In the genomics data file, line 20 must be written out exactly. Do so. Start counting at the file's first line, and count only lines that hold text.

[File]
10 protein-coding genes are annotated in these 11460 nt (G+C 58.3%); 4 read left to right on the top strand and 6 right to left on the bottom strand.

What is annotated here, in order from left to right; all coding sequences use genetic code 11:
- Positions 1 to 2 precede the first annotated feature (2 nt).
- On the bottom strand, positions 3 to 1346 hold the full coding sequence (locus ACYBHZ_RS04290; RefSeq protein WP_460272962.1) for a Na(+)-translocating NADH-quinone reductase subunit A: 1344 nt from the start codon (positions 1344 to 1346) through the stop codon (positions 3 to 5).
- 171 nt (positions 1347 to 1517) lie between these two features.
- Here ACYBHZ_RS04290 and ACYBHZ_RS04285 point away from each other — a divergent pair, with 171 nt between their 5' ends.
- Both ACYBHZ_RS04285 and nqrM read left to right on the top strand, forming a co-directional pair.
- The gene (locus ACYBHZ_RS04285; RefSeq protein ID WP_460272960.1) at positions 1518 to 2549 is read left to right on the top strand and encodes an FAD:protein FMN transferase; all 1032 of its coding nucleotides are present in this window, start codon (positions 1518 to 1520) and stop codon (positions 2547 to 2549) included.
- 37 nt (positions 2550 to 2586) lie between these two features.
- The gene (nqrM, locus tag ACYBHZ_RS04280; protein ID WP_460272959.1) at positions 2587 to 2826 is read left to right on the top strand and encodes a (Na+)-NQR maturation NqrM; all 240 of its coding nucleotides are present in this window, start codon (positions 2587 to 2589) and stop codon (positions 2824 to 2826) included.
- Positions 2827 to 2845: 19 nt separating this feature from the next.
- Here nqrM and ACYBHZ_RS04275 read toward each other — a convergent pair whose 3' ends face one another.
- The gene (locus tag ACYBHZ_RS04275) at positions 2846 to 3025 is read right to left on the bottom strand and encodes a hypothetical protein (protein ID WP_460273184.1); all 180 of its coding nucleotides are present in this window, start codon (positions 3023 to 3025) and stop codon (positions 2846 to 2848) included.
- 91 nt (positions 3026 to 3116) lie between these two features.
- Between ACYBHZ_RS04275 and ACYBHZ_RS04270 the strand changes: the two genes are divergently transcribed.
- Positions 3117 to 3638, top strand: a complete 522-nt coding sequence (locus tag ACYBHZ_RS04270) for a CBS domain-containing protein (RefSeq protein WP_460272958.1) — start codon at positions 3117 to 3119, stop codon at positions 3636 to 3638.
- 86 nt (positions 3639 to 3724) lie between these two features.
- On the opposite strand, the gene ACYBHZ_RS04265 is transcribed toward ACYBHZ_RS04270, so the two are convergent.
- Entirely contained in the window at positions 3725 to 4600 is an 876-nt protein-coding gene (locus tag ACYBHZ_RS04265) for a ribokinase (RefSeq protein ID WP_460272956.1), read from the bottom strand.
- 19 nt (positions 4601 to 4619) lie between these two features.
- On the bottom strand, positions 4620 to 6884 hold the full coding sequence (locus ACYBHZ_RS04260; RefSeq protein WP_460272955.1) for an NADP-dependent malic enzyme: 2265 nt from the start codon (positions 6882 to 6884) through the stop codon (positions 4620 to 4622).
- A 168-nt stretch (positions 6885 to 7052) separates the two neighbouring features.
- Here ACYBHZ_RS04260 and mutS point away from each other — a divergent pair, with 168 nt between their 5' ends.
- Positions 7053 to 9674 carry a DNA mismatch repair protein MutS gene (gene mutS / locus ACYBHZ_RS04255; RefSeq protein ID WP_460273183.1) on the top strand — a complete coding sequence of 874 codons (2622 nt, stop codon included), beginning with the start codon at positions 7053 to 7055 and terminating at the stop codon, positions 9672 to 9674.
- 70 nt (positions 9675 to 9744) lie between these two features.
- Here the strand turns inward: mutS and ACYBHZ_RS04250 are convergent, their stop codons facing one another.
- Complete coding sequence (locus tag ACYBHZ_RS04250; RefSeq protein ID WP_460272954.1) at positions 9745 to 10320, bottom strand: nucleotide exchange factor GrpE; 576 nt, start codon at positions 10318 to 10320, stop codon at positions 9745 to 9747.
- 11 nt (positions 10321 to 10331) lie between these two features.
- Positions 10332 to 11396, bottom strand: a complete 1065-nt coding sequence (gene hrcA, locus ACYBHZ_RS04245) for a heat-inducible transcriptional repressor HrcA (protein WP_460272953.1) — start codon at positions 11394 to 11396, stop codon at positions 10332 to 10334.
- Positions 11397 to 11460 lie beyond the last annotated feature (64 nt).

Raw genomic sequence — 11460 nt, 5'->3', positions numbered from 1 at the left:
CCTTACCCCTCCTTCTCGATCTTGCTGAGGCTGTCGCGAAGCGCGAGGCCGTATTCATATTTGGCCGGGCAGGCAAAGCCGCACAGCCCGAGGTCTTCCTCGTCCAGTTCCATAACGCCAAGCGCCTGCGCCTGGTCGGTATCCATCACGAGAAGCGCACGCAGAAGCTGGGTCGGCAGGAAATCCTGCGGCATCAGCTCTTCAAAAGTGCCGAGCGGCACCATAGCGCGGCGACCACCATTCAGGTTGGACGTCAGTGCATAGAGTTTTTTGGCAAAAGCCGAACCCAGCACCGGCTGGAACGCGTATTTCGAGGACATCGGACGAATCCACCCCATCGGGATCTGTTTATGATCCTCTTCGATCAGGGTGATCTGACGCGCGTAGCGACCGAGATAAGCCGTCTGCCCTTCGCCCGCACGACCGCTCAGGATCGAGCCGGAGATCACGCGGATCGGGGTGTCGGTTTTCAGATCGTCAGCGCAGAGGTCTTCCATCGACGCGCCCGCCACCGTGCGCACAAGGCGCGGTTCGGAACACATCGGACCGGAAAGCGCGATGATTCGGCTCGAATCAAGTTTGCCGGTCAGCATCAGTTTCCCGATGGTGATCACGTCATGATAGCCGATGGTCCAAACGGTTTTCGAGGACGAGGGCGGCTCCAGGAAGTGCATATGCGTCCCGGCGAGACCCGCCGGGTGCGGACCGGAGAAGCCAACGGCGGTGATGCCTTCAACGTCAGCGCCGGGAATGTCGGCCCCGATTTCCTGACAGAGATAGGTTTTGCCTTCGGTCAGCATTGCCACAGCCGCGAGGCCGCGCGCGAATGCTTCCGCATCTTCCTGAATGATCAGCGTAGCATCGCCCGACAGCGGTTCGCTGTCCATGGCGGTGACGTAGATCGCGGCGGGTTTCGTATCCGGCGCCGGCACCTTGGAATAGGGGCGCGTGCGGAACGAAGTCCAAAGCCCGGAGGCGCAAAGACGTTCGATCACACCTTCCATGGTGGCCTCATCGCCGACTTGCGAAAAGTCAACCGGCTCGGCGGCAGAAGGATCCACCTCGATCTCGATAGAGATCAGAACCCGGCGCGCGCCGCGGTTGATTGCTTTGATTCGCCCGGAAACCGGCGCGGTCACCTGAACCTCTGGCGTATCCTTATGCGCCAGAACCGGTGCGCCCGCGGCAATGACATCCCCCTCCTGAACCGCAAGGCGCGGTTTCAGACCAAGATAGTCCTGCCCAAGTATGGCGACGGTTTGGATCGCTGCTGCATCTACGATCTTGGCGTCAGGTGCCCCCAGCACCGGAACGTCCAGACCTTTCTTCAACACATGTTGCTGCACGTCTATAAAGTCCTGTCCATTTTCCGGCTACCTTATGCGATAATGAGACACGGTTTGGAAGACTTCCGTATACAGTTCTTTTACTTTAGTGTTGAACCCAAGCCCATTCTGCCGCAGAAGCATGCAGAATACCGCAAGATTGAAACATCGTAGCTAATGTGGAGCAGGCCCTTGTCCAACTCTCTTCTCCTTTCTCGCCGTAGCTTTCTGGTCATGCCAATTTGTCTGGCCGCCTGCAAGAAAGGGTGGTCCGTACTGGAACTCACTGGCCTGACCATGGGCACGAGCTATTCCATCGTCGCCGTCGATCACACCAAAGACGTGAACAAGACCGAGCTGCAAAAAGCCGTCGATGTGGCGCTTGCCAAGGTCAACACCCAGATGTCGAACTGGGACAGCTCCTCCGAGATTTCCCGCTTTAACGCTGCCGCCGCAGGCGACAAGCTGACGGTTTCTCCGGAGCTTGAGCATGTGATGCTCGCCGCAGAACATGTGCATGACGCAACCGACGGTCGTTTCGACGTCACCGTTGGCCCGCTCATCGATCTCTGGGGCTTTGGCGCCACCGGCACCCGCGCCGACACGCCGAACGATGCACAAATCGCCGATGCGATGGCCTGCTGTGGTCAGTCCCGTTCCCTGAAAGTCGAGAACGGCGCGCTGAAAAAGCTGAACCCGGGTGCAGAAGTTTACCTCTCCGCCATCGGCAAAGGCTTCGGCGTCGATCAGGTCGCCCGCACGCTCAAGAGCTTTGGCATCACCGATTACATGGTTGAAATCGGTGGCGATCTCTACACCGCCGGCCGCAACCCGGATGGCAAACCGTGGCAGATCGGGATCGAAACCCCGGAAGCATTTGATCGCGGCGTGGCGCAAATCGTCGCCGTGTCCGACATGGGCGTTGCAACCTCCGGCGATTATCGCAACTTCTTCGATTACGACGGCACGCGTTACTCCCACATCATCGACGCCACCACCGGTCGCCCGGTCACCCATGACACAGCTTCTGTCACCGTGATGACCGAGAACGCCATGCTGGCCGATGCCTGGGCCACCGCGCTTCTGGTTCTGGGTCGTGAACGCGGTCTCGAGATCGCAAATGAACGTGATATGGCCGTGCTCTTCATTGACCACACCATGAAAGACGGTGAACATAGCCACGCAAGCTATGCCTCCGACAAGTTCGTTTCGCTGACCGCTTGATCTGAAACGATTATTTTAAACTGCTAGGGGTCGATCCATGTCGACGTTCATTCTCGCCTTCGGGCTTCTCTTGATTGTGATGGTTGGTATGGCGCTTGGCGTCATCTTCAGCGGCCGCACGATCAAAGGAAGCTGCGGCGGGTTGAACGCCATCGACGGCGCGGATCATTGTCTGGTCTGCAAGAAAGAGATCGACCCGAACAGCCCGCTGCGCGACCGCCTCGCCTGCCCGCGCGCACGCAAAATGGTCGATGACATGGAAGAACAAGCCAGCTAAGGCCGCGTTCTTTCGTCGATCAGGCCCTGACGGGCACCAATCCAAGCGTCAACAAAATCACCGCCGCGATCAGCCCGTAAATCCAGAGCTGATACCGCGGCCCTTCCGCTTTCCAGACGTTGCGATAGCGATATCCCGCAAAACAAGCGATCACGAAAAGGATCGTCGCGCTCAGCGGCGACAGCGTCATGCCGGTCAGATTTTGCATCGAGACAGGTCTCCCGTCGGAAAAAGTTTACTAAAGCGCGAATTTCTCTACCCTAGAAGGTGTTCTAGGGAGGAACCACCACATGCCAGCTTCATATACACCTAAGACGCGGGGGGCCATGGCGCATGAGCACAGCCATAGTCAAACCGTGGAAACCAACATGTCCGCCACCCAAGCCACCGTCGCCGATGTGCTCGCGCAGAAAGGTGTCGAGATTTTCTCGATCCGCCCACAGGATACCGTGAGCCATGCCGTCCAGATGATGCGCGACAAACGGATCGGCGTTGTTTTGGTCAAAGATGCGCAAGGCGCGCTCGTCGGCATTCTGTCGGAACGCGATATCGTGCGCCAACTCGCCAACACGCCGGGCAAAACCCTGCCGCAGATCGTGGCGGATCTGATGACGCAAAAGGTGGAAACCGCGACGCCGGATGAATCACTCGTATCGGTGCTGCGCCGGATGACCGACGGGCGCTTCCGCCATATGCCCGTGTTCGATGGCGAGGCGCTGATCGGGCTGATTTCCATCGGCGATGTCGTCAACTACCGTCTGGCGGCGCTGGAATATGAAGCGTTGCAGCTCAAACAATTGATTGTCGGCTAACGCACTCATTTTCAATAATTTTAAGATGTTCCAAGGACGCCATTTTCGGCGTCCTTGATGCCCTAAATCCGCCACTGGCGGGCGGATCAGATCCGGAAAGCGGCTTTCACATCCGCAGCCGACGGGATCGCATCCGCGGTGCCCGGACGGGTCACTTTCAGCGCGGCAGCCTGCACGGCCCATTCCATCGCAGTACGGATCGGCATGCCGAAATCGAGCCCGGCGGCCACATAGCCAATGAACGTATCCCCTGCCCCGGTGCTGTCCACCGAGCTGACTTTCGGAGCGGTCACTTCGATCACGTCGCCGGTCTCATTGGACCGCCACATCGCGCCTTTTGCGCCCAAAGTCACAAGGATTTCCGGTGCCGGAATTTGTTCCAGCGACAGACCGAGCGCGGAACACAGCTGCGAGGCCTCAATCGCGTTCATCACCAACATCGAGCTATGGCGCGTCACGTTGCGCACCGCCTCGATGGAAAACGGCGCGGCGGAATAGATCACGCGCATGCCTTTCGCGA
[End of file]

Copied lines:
- 19 nt (positions 4601 to 4619) lie between these two features.